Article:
Forget the Repair Shop! Here's How to Replace a Broken Headlight Yourself

the front of a car
How to Replace a Broken HeadlightGannon Burgett - Car and Driver

"Hearst Magazines and Yahoo may earn commission or revenue on some items through these links."

Jakob Dylan may argue that he "can drive it home with one headlight," but we wager for most of us, that plodding about with just one low- or high-beam is a recipe for disaster. Besides the obvious danger, there is also the risk of a citation from law enforcement. But why pay a shop big bucks to take on this job when you can do it yourself?

Replacing a broken headlight is—in most cases—a reasonably easy thing to do on your own. Not only will taking on this task save you a few greenbacks, but it'll also give you that warm glow of accomplishment that comes with DIY work. Here are the basics to replacing your vehicle's broken headlight.

What To Expect:

  • We highly recommend watching a YouTube video before diving in. Just search your make/model; someone is bound to have a video up. Or source a quality service manual. If you're lucky, it's an easy job. If you're unlucky, you're in for a full day's work. Finding out beforehand can help you be prepared, as the skill level for this type of job varies greatly.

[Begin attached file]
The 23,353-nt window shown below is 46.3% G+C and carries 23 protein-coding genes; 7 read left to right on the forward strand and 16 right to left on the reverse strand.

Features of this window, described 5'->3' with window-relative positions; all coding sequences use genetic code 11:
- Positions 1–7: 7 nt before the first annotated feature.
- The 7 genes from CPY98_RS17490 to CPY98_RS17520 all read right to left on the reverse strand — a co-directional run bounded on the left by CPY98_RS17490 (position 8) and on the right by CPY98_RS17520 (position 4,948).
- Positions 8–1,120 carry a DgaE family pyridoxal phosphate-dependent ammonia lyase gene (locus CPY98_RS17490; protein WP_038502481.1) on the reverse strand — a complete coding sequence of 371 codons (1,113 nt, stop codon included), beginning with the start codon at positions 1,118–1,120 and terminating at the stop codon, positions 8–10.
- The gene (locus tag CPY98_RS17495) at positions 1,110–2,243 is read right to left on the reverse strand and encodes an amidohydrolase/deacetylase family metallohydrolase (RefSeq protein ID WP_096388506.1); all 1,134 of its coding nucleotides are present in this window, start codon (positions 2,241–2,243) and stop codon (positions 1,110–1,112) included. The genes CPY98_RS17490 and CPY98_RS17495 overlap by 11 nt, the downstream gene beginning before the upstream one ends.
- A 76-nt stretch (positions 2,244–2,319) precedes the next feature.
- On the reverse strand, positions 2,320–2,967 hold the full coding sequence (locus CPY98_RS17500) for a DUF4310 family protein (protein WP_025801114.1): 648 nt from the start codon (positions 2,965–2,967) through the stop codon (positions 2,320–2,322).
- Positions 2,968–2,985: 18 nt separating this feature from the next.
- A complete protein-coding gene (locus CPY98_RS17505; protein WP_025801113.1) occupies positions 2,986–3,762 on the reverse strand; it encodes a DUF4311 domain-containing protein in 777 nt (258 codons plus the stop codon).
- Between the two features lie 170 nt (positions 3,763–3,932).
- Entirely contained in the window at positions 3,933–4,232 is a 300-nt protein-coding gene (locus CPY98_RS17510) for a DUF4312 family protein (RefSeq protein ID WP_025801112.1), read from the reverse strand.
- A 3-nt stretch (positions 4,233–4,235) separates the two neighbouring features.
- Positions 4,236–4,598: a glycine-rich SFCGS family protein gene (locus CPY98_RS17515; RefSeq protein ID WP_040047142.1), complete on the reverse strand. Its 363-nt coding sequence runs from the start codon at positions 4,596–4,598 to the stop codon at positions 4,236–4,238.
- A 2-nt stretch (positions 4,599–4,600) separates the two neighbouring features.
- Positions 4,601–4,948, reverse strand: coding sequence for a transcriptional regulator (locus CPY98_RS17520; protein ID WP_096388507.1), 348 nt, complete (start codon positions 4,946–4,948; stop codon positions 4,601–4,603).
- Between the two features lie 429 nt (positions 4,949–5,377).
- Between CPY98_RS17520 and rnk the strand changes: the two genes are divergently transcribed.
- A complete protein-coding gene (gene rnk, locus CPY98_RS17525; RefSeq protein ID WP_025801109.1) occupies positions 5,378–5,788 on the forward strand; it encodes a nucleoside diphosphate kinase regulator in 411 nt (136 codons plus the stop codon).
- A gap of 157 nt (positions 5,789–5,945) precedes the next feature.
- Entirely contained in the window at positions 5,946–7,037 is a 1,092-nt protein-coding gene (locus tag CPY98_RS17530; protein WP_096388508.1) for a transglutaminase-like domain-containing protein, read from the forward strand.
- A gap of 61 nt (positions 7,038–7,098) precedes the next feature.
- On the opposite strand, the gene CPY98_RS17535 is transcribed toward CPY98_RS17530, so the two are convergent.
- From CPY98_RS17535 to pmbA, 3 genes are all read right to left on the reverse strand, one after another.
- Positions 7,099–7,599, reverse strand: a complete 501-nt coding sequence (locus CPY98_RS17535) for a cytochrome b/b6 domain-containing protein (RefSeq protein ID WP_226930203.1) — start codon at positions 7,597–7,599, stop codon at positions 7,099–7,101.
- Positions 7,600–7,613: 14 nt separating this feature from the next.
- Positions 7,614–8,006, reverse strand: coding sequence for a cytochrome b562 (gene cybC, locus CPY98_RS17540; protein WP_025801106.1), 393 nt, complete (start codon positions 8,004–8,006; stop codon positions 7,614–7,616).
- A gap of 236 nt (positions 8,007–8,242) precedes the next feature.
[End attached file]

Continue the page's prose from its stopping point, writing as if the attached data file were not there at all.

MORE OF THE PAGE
• Estimated Time: Around 10–20 minutes for an easy bulb swap, 45 minutes for a tougher bulb replacement, and up to 3 hours for a headlight assembly replacement.

  • Experience Level: Amateur for an easy bulb fix. Professional for a full headlight housing R&R.

What You'll Need:

Table of Contents

How to Replace a Headlight Bulb: Step-By-Step Guide

Step 1: Open the hood and identify the bulb that requires replacement.

The best way to start this job on the right foot is to identify which bulb you need to replace. Is it the high-beam bulb? Low-beam? Some cars have separate bulbs for these, and you'll want to figure out where that bulb is in the housing before you get started. Pop the hood and look behind the headlight housing—locate the plug you need to remove, and then you're ready for step 2.

Replacing a Broken Headlight Bulb
Getty Images

Step 2: Identify the type of bulb you need.

Once you locate the bulb you need to replace, you'll want to figure out the specific bulb type you'll need. The first place to look is in your owner's manual. If the manual is missing but you know the make, model, and year of your car, you can consult with a counter person at an auto parts store or refer to the headlamp booklet that usually resides in the parts store's headlamp aisle. A search online is also worth a try. And finally, you can always pull the bad bulb and bring it to the store for reference.